11 September 2015
The European Court of Justice has ruled that time spent travelling to and from first and last appointments by workers without a fixed office should be regarded as working time.
The implication is that many companies employing care workers, tradesmen and other workers who routinely travel as part of their duties, may be in breach of EU working time regulations.
The court says it is protecting the health and safety of workers as stipulated in the working time directive, which aims to ensure no one is obliged to work more than an average of 48 hours a week.
The judgement states; “The fact that the workers begin and finish the journeys at their homes stems directly from the decision of their employer to abolish the regional offices and not from the desire of the workers themselves.
“Requiring them to bear the burden of their employer’s choice would be contrary to the objective of protecting the safety and health of workers pursued by the directive, which includes the necessity of guaranteeing workers a minimum rest period.”
The ruling came in response to a case in Spain wherein Tyco, a burglar alarm installation company, counted the employees’ workday as starting at the clients premises – despite some workers driving for up to three hours a day.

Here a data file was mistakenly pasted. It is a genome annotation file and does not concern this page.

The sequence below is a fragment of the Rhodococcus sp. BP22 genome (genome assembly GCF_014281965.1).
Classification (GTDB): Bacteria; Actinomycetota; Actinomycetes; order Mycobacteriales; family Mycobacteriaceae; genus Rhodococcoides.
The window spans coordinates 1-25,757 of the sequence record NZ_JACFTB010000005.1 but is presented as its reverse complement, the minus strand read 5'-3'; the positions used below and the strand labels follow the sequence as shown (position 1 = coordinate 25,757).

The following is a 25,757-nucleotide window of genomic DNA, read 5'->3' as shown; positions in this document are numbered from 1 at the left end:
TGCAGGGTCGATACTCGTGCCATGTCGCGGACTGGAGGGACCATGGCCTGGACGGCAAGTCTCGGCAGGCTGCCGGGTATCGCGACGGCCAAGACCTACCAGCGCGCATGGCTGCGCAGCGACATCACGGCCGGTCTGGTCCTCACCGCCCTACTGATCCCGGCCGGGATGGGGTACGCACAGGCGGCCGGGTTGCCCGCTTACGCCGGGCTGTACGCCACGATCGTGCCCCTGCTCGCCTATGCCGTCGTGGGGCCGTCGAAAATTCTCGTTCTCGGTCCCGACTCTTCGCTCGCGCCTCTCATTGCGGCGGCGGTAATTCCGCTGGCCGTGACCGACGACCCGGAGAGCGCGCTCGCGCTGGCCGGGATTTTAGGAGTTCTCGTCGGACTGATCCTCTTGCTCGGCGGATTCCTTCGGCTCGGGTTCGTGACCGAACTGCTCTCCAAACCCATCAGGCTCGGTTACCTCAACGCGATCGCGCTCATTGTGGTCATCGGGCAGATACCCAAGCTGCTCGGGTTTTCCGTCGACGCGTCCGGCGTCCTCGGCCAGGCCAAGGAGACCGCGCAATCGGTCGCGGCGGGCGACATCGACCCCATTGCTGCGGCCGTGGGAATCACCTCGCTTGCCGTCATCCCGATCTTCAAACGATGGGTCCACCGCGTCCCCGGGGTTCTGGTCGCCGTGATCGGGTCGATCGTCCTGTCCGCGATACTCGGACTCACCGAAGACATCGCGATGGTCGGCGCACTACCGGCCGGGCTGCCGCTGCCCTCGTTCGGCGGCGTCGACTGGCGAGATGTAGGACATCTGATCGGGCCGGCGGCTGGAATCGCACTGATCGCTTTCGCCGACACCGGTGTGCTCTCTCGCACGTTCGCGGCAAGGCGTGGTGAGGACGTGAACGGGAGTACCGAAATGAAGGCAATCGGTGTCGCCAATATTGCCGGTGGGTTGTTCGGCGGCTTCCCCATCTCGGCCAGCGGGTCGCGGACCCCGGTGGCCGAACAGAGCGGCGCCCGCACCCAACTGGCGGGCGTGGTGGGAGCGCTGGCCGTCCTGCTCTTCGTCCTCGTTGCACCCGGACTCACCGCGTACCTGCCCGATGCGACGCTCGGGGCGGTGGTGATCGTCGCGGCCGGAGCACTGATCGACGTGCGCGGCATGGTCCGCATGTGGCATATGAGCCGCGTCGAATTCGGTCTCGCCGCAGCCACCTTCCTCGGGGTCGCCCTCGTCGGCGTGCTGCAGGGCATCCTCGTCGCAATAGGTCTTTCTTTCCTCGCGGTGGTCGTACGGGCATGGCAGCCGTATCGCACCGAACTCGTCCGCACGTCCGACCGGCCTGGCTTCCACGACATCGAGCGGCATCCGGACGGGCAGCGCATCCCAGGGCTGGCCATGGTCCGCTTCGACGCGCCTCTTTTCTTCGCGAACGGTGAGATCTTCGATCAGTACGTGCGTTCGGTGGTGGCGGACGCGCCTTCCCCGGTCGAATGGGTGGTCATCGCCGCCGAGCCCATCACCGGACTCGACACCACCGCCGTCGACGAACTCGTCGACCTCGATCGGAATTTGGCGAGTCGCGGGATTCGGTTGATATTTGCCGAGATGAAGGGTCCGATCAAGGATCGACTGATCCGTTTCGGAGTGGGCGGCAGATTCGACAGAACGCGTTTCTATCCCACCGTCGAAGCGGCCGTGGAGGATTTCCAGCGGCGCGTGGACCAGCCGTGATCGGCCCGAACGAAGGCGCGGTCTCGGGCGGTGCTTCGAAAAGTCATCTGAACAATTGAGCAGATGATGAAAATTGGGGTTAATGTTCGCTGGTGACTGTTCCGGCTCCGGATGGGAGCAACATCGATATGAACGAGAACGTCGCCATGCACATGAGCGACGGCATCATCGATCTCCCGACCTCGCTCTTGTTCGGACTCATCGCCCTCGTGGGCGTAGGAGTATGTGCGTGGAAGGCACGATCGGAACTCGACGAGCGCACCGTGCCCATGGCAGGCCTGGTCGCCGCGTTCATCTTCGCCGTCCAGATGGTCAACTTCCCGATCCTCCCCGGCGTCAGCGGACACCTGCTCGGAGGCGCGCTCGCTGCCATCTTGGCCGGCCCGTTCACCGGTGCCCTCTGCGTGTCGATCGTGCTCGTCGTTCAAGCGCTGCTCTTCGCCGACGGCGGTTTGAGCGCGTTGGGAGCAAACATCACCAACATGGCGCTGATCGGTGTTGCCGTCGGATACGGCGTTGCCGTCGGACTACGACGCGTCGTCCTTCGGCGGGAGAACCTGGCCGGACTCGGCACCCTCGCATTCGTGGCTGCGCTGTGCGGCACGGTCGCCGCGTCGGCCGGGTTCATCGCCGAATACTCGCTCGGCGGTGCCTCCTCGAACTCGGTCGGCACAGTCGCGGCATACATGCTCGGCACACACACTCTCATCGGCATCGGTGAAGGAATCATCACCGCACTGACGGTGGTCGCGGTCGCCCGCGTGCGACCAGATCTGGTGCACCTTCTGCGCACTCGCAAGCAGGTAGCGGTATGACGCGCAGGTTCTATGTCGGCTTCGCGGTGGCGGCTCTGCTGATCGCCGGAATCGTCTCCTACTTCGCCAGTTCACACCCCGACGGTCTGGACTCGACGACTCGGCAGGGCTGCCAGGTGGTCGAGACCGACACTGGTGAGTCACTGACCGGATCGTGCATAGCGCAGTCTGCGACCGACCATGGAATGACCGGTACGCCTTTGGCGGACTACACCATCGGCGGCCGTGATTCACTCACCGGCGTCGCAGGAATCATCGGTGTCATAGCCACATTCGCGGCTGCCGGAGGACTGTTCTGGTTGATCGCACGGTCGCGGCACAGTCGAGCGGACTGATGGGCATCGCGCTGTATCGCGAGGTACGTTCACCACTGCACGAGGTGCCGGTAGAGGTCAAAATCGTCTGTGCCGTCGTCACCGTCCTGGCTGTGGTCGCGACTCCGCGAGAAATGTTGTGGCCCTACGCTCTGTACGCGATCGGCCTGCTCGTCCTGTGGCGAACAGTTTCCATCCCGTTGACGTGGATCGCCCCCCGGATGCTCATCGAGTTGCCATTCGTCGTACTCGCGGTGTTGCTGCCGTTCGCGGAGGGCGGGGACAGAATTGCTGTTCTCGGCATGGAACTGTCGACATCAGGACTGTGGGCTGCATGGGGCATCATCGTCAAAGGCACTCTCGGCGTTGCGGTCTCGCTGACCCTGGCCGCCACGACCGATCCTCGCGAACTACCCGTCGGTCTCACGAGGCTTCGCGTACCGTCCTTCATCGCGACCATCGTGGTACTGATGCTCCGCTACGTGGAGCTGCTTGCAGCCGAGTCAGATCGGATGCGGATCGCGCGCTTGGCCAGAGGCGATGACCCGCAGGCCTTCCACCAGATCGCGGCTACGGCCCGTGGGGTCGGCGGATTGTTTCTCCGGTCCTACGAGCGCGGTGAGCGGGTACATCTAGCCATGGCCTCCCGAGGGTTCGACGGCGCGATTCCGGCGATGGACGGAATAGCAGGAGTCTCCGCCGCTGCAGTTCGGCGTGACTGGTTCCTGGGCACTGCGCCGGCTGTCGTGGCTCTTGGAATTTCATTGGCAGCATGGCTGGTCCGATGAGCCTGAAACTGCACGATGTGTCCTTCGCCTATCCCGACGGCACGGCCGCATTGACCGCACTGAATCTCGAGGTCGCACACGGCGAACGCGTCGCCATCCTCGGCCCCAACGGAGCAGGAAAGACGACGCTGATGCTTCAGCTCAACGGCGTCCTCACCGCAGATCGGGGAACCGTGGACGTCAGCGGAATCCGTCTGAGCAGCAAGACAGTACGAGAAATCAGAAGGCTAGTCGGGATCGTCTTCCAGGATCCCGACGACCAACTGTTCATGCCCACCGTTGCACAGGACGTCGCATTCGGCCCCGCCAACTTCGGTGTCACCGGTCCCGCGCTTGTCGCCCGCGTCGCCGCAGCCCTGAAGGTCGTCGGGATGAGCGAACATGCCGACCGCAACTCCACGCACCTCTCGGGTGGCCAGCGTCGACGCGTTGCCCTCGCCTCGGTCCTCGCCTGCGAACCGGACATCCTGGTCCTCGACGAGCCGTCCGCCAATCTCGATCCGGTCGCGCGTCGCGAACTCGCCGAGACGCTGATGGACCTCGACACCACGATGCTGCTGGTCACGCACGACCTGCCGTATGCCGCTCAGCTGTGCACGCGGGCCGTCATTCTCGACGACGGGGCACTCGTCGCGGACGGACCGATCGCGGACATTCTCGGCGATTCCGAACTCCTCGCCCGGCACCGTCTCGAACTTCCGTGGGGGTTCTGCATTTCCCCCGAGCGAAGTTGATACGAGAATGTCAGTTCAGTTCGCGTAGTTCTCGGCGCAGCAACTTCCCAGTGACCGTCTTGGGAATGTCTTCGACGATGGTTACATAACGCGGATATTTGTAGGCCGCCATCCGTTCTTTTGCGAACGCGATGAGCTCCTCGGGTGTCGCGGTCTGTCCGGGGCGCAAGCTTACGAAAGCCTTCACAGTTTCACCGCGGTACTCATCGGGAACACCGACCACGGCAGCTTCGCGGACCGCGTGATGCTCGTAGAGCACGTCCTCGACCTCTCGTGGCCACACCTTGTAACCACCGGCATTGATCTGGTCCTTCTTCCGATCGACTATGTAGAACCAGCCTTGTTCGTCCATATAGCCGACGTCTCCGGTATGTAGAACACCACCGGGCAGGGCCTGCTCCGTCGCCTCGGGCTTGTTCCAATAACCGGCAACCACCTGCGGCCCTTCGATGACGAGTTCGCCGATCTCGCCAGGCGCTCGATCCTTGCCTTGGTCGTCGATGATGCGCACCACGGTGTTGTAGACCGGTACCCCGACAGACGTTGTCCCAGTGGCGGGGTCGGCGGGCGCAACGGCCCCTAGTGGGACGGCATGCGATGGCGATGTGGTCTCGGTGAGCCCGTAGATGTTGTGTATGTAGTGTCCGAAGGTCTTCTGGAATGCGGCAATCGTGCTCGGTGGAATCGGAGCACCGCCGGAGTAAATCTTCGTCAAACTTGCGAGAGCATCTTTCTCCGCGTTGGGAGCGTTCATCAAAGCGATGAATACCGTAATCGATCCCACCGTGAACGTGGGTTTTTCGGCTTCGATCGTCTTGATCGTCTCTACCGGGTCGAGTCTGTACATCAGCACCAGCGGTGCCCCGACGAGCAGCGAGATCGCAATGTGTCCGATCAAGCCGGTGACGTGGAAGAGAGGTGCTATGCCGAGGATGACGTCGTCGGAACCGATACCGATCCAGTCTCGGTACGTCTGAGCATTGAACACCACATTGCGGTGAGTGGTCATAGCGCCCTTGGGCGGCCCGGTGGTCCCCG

British government lawyers had attempted to argue that classifying driving time as working time could be abused by dishonest employees, but judges dismissed this, saying it falls to the companies to prevent abuse.
They said the judgement “cannot be called into question by the argument of the United Kingdom Government that it would lead to an inevitable increase in costs, in particular, for Tyco.”
TUC General Secretary Frances O’Grady said: “Many bosses are already fair-minded about travel time for journeys to customers. But this sensible ruling will prevent unscrupulous employers opening up a loophole to force some staff to work upwards of 60 hours a week.”